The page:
Gone fishin’? Not really
Did you hear what the ever-sanctimonious Kenneth Starr said the other day on CNN? Could you sense Bill Clinton’s rage when he said it?
You remember Starr, surely. Smarmy and prudish by nature, the veteran Republican lawyer was the independent counsel in the 1990s investigating anything he pleased about Clinton and the then-president’s vast and jam-packed orbit.
Starr ventured from investigating a pre-presidential real estate deal that amounted to nothing to investigating presidential oral sex that put Clinton in a perjury pickle and got him impeached. Then Starr wound up chancellor and president at Baylor University, which, in what some might call irony, he left after a football program sexual-assault scandal.
Last week, Starr did a little talkinghead appearance on CNN. Regarding the ongoing investigation by special counsel Bob Mueller into possible ties between the Donald Trump campaign and the Russian government, Starr said: “The mandate that Bob Mueller received has some broad language, including ‘related-to’ type language, which tends to open the door, but there are some checks and balances. … We don’t want investigators and prosecutors out on a fishing expedition.”
The eye rolls, groans, guffaws and screams—they registered seismically from Little Rock to Chappaqua.
There is a tricky but important distinction to be made about Starr’s mostly ignominious tenure as independent counsel bedeviling Clinton. He could argue—and I could find my way to agree—that it was his meticulous, plodding attention to his assignment to do a thorough and full investigation, not fishing, that had him still poking around in several directions as dramatic fate intervened.
He’d tried to exit early for an academic job, but his deputies had pleaded with him to see the matter to the end.
First the Paula Jones sexual-harassment lawsuit arose. Then Linda Tripp came to Starr’s people with tales and audiotapes about a Clinton affair with a young girl on the White House staff who had lied about the affair in an affidavit given to Jones’ lawyers. Tripp had also told her story to a conservative activist who shared it with Jones’ lawyers.
Then Starr went to Clinton’s attorney general, Janet Reno, and got authority to look into those allegations. Starr decided to sit back and see if the president indeed lied about this White House affair in his forthcoming deposition in the Jones’ case. Clinton, naturally, did.
Some called that a perjury trap, though I don’t know that it was Starr’s job to call Clinton’s lawyers and tell them what he knew and encourage them to advise their client not to lie under oath in his upcoming deposition.
The real fishing expedition had been undertaken earlier by Republicans in Congress when, in 1994, they reinstated an independent counsel law to replace a less-powerful special counsel. They did so because the Reno-appointed special counsel, Robert Fiske, had already cleared Clinton on two matters and so narrowed his scope that he wasn’t likely to come to any conclusion of criminality by Clinton in an old failed land deal.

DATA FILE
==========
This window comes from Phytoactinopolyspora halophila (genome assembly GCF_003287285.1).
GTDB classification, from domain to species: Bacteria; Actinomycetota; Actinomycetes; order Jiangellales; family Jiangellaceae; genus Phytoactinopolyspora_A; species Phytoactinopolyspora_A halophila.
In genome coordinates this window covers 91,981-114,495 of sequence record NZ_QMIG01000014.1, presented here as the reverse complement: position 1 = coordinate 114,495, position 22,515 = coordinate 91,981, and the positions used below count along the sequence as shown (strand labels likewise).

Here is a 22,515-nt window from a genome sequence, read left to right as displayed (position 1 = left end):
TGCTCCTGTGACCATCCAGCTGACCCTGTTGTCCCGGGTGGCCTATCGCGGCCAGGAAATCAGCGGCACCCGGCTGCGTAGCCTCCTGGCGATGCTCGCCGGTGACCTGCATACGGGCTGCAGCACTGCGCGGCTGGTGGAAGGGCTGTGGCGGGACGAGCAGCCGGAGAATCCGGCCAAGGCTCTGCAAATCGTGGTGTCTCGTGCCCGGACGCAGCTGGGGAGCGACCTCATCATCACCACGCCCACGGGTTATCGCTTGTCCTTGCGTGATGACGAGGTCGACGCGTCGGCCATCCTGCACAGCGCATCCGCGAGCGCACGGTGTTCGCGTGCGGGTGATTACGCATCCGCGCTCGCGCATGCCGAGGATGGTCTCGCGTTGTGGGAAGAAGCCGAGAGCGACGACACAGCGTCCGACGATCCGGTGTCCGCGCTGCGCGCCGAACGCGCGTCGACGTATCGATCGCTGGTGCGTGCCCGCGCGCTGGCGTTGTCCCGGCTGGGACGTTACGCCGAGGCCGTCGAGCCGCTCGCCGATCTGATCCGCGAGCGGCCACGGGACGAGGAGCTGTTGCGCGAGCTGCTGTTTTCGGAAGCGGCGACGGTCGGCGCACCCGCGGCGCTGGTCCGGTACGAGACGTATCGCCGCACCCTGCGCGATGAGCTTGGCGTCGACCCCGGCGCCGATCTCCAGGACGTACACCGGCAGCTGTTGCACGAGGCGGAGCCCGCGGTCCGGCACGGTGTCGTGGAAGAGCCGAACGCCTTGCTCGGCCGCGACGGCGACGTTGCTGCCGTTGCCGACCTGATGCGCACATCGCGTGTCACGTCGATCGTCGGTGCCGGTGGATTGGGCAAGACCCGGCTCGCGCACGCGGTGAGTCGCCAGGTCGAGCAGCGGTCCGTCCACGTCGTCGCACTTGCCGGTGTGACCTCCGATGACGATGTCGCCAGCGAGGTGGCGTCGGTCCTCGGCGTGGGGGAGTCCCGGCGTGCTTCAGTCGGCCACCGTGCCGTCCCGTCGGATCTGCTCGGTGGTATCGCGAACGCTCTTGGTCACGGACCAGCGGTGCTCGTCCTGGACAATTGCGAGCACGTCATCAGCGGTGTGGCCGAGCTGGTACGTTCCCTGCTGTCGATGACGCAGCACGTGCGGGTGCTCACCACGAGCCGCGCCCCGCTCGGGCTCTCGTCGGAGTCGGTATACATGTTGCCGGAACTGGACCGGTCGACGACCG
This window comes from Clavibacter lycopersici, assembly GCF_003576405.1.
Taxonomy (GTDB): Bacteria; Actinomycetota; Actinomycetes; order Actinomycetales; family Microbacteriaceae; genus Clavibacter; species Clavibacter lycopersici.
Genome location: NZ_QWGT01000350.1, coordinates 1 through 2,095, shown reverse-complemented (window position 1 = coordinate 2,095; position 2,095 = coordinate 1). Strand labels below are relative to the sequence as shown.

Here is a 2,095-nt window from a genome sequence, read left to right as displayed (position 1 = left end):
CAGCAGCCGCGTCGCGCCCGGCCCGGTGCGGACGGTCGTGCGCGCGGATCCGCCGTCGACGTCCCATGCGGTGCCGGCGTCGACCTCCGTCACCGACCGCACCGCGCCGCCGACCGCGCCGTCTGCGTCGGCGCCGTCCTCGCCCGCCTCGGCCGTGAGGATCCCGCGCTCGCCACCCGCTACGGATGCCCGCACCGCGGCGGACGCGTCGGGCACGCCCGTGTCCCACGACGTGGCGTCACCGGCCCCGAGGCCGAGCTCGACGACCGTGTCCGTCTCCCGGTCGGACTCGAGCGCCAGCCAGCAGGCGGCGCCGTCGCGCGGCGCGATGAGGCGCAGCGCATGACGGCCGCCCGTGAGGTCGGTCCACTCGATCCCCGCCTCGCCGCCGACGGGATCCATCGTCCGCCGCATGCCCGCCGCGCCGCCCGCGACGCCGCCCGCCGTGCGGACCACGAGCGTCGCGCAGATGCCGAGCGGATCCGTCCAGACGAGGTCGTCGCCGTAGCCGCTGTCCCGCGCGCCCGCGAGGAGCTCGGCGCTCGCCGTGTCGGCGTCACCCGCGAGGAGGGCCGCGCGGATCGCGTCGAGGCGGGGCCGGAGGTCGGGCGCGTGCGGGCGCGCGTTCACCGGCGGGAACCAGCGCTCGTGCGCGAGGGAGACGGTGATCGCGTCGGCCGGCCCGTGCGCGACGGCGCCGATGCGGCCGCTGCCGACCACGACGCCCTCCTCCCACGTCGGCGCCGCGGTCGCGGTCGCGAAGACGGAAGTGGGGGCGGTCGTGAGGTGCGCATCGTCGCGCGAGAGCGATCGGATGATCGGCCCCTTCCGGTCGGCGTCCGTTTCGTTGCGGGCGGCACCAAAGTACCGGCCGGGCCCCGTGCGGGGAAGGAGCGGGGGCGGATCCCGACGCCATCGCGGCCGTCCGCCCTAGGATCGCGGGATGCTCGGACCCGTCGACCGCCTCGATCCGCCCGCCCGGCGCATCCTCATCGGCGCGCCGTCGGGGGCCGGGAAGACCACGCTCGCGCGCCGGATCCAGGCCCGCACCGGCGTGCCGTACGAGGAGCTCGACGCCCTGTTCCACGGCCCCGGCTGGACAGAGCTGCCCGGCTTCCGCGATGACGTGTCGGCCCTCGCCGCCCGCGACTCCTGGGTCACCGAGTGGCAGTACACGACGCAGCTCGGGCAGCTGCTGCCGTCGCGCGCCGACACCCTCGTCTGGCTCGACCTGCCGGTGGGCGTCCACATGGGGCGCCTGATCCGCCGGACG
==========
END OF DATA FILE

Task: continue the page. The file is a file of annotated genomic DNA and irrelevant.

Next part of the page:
Then, under the new law, a threejudge appeals court panel in Washington, with two of the judges Republican-nominated, removed Fiske and put in Starr with instructions to do a thorough job liberated from the appearances of Fiske’s appointment by Clinton’s attorney general.
Here’s what should have happened: Fiske should have been allowed to finish the job quickly and narrowly and appropriately, perhaps with an indictment of Jim McDougal; Clinton should not have behaved in whatever way he behaved toward Paula Jones in the ’80s in the then-Excelsior Hotel; the president and Monica Lewinsky should not have cavorted as they so cavorted; the young girl should not have filed a false affidavit; and the president of the United States should not have lied in his deposition in the Jones’ case and in subsequent grand jury testimony.
The real story, though, is that none of that has the remotest relevance to Mueller’s assignment from the deputy attorney general who appointed him to investigate “any links and/or coordination between the Russian government and individuals associated with the campaign of President Donald Trump” as well as “any matters that arose or may arise directly from the investigation.”
Trump is seemingly scared out of what’s left of his mind by that little phrase: “any matters that arose or may arise.”
Let’s say—just for purposes of discussion—that, to assess “links” between the Trump campaign and the Russian government, Mueller believed it appropriate to seek information on Trump’s pre-presidency business dealings with Russians. And let’s say he found something worthy of further investigation.
Would he be engaging abusively in a fishing expedition or would he be investigating, per his assignment, a matter that had arisen from his central investigation?
Here’s one way to look at that: A curious old business deal between Trump and Russians with government ties—should there be one—would have more to do with “links” than oral sex in the White House had to do with a failed land-development scheme in northern Arkansas.